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Nucleic Acids Res. 2003 May 15;31(10):e57.

An inbred 129SvEv GFPCre transgenic mouse that deletes loxP-flanked genes in all tissues.

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The Salk Institute for Biological Studies, Laboratory of Genetics, 10010 North Torrey Pines Road, San Diego, CA 92037, USA.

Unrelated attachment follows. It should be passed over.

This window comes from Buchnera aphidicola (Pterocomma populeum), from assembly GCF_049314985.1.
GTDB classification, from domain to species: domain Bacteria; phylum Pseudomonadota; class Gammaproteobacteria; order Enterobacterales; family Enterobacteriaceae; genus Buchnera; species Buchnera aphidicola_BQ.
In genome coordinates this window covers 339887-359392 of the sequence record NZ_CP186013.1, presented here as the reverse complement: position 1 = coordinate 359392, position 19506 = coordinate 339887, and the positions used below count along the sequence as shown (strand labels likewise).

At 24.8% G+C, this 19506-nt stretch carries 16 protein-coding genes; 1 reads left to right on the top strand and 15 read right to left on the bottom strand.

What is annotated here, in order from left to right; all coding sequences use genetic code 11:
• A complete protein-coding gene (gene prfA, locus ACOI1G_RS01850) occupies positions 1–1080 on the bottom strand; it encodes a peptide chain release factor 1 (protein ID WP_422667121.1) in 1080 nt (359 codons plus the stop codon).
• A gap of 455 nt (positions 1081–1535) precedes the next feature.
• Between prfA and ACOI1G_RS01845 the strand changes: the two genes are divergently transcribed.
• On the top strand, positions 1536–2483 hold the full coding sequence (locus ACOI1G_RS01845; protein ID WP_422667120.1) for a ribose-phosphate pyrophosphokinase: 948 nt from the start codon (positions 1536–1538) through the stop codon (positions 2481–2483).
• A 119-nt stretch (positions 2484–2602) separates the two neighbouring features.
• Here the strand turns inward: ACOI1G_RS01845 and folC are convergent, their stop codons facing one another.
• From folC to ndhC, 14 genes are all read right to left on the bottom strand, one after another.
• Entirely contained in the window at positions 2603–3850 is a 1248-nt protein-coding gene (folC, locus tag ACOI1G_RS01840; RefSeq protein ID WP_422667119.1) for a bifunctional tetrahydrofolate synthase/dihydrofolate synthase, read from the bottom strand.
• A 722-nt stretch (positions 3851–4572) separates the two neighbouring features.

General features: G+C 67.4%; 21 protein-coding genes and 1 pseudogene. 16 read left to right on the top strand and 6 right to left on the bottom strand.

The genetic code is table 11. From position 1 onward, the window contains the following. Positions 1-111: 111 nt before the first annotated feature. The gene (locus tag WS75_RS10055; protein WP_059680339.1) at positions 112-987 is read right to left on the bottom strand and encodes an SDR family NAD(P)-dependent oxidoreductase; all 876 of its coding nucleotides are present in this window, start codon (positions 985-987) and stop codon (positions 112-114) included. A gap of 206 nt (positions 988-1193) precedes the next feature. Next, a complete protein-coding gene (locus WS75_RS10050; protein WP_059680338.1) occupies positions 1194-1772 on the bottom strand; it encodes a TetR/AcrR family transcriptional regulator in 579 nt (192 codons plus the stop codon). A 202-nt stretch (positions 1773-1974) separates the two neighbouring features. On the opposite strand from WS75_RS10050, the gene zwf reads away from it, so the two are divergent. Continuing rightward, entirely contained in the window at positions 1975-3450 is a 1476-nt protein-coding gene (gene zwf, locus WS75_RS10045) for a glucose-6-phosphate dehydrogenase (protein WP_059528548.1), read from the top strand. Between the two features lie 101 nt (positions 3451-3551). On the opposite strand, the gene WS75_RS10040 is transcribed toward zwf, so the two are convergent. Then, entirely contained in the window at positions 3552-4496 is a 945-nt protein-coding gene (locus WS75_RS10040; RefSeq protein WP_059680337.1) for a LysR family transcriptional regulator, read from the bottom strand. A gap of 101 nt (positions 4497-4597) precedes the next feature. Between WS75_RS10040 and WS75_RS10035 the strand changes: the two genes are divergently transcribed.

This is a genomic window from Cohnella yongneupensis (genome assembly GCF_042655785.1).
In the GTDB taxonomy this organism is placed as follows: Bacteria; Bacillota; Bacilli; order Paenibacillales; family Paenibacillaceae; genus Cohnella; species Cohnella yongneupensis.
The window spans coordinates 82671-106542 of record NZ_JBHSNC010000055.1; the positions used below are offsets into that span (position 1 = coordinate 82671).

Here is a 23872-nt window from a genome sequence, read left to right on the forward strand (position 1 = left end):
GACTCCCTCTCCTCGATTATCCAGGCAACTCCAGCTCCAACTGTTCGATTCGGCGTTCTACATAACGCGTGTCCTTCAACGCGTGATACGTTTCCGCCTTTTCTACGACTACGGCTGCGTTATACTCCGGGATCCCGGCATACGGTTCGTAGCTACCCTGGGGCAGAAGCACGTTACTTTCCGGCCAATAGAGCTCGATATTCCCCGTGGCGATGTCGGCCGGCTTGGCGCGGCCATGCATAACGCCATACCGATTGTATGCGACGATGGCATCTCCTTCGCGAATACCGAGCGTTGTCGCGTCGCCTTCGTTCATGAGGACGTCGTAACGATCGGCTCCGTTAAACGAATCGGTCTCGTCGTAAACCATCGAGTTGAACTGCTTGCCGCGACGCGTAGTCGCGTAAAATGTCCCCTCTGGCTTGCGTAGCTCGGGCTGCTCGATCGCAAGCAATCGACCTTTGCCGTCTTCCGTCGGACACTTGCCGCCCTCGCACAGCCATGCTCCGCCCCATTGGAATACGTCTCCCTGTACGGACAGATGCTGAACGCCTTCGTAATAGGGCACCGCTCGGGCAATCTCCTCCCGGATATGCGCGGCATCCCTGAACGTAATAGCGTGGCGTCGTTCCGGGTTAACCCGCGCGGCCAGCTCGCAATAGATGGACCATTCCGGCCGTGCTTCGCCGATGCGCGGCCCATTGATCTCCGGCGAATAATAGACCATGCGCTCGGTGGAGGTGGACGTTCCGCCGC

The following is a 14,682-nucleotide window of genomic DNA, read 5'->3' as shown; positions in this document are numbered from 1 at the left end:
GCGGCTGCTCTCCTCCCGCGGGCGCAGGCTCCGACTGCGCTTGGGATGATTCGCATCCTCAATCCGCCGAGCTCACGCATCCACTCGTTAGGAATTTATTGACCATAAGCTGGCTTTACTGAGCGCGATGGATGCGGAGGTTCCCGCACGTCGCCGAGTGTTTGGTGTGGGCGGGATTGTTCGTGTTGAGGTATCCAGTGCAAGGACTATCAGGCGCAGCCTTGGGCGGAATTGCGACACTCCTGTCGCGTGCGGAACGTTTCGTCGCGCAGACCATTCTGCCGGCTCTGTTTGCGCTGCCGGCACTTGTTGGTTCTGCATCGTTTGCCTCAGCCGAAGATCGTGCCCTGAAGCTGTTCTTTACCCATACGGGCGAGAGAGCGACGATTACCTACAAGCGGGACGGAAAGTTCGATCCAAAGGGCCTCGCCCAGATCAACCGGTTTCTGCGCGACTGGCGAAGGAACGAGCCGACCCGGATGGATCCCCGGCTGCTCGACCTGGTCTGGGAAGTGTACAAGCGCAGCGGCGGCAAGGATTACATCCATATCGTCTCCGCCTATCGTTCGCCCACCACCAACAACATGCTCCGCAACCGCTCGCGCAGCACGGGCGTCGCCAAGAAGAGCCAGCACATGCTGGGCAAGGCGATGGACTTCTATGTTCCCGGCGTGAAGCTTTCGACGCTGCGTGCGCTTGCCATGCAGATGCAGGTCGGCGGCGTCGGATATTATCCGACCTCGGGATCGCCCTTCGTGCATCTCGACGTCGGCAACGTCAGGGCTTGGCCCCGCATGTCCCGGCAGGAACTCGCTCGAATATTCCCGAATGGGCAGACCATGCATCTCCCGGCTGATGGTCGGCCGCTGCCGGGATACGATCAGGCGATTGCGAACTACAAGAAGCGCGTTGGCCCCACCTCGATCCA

A common method for generating mice with subtle genetic manipulations uses homologous recombination (HR) in embryonic stem (ES) cells to replace a wild-type gene with a slightly modified one. Generally, a drug resistance gene is inserted with the modified gene to select correctly targeted clones. Often, however, the presence of this drug resistance gene interferes with the normal locus and creates a null or hypomorphic allele. Flanking of the selectable marker by loxP sites followed by Cre-mediated deletion after drug selection can overcome this problem. The simplest method used to remove a loxP-flanked selectable marker is to breed an animal carrying a loxP-flanked drug resistance gene to an animal that expresses Cre recombinase in the germline. To date only outbred transgenic mice are available for this purpose. This can be problematic for phenotypic analysis in many organ systems, including the brain, and for the analysis of behavior. While attempting to make 129S6/SvEvTac inbred background (isogenic to our ES cells) mice that express Cre under the control of several tissue-specific promoters, we serendipitously generated a line that excises loxP-flanked drug resistance genes in all tissues, including the germline. This reagent allows deletion of loxP-flanked sequences while maintaining the mutation on an inbred background.

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